NTM International Journal of History and Ethics of Natural Sciences, Technology and Medicine 8 (1):222-243 (2000)
|Abstract||To analyze science as practice and culture has become, since the early 1970s, the object of the new history and sociology of science. Hence, historians and sociologists pay now more attention to the role of experiment in science. In order to study experiments we need to think more carefully about instruments, apparatus and their use. In this article I put forward a method which allows to do both, to study the materiality of experiment as well as the activities involved in the production of experimental results: The replication of an experiment, ie. the reworking of historical experiments with a replica as close to the original as possible. A study of the experiments jointly done by James Joule, and William Thomson in 1852 will demonstrate what might be learned by this method about an experiment. The origins of instruments and the apparatus used in these experiments, their historical context and use will be discussed in detail. With the help of this case study I will try to show that the replication of experiments has much to contribute to an enhanced understanding of experimental practices|
|Keywords||No keywords specified (fix it)|
|Categories||No categories specified (fix it)|
|Through your library||Configure|
Similar books and articles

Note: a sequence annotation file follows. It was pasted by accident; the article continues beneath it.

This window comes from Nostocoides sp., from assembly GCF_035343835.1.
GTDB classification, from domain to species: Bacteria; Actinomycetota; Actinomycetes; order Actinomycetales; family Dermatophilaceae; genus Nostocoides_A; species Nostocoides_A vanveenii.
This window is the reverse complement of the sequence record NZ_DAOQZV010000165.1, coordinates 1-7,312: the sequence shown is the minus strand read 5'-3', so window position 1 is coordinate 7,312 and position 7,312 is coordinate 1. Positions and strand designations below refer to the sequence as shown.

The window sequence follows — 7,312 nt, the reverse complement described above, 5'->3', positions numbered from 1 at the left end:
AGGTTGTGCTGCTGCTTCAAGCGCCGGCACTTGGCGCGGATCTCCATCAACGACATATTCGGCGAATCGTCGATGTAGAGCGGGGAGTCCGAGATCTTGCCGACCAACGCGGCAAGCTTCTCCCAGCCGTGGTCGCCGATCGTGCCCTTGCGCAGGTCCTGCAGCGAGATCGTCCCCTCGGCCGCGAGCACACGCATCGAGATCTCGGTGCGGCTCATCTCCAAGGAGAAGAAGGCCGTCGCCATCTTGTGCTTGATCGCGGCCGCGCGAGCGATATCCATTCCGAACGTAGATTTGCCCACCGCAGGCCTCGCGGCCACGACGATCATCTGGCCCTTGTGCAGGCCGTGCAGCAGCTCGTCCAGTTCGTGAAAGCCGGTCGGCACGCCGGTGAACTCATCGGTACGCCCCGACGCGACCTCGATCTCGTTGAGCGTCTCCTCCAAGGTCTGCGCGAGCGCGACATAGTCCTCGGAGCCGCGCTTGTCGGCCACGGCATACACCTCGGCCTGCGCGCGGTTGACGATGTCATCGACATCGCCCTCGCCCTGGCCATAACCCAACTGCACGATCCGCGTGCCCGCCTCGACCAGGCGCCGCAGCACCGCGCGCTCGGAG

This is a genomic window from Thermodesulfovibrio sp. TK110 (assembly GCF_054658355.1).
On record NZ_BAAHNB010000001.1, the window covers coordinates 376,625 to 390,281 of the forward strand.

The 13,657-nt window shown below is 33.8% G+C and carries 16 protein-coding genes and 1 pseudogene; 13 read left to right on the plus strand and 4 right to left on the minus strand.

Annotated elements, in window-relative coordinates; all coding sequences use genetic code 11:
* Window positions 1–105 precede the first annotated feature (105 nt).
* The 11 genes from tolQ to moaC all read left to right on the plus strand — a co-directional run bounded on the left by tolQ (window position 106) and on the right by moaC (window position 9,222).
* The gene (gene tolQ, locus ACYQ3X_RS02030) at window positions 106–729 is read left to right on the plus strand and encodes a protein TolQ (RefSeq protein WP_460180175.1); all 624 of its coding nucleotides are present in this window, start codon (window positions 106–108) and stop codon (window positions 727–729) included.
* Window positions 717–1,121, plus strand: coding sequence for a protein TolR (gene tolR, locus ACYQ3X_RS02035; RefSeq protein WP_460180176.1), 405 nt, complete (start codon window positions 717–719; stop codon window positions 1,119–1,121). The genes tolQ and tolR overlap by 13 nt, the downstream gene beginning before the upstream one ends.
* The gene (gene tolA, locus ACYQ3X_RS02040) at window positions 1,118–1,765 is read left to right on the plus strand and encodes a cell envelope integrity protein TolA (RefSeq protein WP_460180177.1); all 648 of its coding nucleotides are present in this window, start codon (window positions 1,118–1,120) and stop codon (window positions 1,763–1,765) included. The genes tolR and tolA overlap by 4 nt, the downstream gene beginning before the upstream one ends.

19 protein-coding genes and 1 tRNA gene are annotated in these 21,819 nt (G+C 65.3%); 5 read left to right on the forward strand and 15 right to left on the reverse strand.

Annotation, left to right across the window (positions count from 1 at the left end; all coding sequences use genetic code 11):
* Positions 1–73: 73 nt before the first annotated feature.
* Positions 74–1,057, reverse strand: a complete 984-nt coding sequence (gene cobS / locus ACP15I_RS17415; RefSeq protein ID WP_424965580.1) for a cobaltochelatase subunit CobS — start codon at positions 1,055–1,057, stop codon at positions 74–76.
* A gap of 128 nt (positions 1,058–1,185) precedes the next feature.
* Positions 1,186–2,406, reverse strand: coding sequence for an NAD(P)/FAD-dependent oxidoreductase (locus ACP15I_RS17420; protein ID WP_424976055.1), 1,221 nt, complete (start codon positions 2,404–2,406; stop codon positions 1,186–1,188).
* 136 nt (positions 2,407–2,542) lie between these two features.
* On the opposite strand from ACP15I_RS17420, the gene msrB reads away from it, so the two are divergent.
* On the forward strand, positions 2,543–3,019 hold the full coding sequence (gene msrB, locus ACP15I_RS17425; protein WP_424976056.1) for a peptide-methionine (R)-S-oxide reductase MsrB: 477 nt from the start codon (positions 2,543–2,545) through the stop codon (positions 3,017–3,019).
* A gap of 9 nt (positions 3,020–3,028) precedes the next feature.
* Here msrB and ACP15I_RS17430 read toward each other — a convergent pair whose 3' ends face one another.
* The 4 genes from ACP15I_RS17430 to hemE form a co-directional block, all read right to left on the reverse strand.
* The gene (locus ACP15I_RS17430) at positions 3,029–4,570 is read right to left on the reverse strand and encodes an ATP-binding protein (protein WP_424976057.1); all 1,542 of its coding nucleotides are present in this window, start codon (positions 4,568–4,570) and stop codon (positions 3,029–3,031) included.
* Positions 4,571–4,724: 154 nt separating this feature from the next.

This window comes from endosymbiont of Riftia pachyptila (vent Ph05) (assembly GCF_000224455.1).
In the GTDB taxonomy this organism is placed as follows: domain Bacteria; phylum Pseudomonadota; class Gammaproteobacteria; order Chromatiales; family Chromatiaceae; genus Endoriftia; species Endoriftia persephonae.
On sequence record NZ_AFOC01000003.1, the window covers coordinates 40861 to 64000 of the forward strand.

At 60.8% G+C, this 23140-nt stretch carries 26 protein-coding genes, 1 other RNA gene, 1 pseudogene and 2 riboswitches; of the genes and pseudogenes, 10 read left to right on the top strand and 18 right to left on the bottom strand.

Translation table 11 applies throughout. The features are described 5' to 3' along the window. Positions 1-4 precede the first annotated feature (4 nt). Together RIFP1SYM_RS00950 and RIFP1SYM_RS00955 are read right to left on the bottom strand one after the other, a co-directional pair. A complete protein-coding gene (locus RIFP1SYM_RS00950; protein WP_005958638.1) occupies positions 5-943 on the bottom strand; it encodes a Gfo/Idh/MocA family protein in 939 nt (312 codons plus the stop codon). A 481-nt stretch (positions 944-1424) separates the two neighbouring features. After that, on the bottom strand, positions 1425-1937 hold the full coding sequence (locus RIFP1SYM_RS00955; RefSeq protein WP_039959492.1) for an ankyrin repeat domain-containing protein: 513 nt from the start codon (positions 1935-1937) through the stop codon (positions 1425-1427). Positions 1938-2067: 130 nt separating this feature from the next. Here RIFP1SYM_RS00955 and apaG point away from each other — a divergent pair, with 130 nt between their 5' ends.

J. Mattingly (2001). The Replication of Hertz's Cathode Ray Experiments. Studies in History and Philosophy of Science Part B 32 (1):53-75.
Allan Franklin (1990). Experiment, Right or Wrong. Cambridge University Press.
Patrick Joseph McDonald (2003). Demonstration by Simulation: The Philosophical Significance of Experiment in Helmholtz's Theory of Perception. Perspectives on Science 11 (2):170-207.
Friedrich Steinle (2002). Experiments in History and Philosophy of Science. Perspectives on Science 10 (4):408-432.
Ana C. Santos (2009). Behavioral Experiments: How and What Can We Learn About Human Behavior. Journal of Economic Methodology 16 (1):71-88.
Michael A. Bishop (1999). Why Thought Experiments Are Not Arguments. Philosophy of Science 66 (4):534-541.
Jean-Yves Goffi & Sophie Roux (2011). On the Very Idea of a Thought Experiment. In Katerina Ierodiakonou & Sophie Roux (eds.), Thought Experiments in Methodological and Historical Contexts. Brill.
Melinda B. Fagan (2011). Social Experiments in Stem Cell Biology. Perspectives on Science 19 (3):235-262.
Marisa Velasco (2002). Experimentacion y Tecnicas Computacionales. Theoria 17 (2):317-331.
Ronald Laymon (1980). Independent Testability: The Michelson-Morley and Kennedy-Thorndike Experiments. Philosophy of Science 47 (1):1-37.
Elke Brendel (2004). Intuition Pumps and the Proper Use of Thought Experiments. Dialectica 58 (1):89–108.
Sorry, there are not enough data points to plot this chart.
Added to index2010-09-01
Total downloads1 ( #274,602 of 549,017 )
Recent downloads (6 months)0
How can I increase my downloads?